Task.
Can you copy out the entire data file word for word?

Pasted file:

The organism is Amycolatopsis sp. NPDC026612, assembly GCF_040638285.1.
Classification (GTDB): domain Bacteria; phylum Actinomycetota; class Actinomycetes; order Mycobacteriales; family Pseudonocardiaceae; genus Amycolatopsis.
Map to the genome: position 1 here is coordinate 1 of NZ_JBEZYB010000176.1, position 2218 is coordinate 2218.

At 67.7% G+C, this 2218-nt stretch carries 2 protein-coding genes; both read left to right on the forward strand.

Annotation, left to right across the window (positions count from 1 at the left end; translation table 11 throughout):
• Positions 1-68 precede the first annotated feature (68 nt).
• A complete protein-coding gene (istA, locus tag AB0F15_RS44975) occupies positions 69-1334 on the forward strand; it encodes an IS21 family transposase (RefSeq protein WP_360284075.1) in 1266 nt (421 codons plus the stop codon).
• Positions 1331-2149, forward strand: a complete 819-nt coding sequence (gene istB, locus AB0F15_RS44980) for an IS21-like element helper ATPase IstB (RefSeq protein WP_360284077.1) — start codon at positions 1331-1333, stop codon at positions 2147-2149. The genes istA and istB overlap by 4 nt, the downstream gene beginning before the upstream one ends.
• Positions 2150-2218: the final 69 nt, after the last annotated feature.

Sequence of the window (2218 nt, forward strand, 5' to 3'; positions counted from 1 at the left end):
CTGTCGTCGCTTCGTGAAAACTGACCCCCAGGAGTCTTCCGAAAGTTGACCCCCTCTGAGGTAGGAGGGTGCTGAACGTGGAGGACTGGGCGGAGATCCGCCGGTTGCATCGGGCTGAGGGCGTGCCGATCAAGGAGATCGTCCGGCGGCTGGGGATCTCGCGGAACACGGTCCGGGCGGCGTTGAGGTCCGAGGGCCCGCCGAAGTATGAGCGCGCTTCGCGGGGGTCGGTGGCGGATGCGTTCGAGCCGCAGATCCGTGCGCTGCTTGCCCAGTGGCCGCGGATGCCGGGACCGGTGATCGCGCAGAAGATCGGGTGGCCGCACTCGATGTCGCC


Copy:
The organism is Amycolatopsis sp. NPDC026612, assembly GCF_040638285.1.
Classification (GTDB): domain Bacteria; phylum Actinomycetota; class Actinomycetes; order Mycobacteriales; family Pseudonocardiaceae; genus Amycolatopsis.
Map to the genome: position 1 here is coordinate 1 of NZ_JBEZYB010000176.1, position 2218 is coordinate 2218.

At 67.7% G+C, this 2218-nt stretch carries 2 protein-coding genes; both read left to right on the forward strand.

Annotation, left to right across the window (positions count from 1 at the left end; translation table 11 throughout):
• Positions 1-68 precede the first annotated feature (68 nt).
• A complete protein-coding gene (istA, locus tag AB0F15_RS44975) occupies positions 69-1334 on the forward strand; it encodes an IS21 family transposase (RefSeq protein WP_360284075.1) in 1266 nt (421 codons plus the stop codon).
• Positions 1331-2149, forward strand: a complete 819-nt coding sequence (gene istB, locus AB0F15_RS44980) for an IS21-like element helper ATPase IstB (RefSeq protein WP_360284077.1) — start codon at positions 1331-1333, stop codon at positions 2147-2149. The genes istA and istB overlap by 4 nt, the downstream gene beginning before the upstream one ends.
• Positions 2150-2218: the final 69 nt, after the last annotated feature.

Sequence of the window (2218 nt, forward strand, 5' to 3'; positions counted from 1 at the left end):
CTGTCGTCGCTTCGTGAAAACTGACCCCCAGGAGTCTTCCGAAAGTTGACCCCCTCTGAGGTAGGAGGGTGCTGAACGTGGAGGACTGGGCGGAGATCCGCCGGTTGCATCGGGCTGAGGGCGTGCCGATCAAGGAGATCGTCCGGCGGCTGGGGATCTCGCGGAACACGGTCCGGGCGGCGTTGAGGTCCGAGGGCCCGCCGAAGTATGAGCGCGCTTCGCGGGGGTCGGTGGCGGATGCGTTCGAGCCGCAGATCCGTGCGCTGCTTGCCCAGTGGCCGCGGATGCCGGGACCGGTGATCGCGCAGAAGATCGGGTGGCCGCACTCGATGTCGCC